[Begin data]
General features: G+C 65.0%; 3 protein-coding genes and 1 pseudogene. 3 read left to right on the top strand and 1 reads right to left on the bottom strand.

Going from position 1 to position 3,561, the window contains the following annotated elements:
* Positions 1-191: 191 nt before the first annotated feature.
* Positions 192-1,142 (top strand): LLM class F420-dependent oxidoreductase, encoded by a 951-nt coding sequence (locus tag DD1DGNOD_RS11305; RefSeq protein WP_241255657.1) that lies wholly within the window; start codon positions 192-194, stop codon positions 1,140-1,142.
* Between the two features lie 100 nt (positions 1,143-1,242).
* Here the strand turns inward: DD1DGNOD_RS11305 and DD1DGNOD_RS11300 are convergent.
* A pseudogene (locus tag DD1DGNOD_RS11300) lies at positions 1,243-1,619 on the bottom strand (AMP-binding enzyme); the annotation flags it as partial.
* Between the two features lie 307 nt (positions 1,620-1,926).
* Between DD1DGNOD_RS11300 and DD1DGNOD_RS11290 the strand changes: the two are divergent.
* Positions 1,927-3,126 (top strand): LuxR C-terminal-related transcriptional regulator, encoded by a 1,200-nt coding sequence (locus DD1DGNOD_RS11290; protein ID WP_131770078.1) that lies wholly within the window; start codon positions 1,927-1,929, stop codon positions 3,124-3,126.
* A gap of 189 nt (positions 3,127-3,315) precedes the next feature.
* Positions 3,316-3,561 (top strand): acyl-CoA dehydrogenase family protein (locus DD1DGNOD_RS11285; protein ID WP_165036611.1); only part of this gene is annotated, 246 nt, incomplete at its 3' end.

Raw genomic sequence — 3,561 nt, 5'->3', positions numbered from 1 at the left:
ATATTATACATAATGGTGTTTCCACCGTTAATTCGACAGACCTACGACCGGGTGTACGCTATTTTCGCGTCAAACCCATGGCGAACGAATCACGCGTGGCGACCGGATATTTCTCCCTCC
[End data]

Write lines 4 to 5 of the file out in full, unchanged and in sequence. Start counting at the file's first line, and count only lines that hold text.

* Positions 192-1,142 (top strand): LLM class F420-dependent oxidoreductase, encoded by a 951-nt coding sequence (locus tag DD1DGNOD_RS11305; RefSeq protein WP_241255657.1) that lies wholly within the window; start codon positions 192-194, stop codon positions 1,140-1,142.
* Between the two features lie 100 nt (positions 1,143-1,242).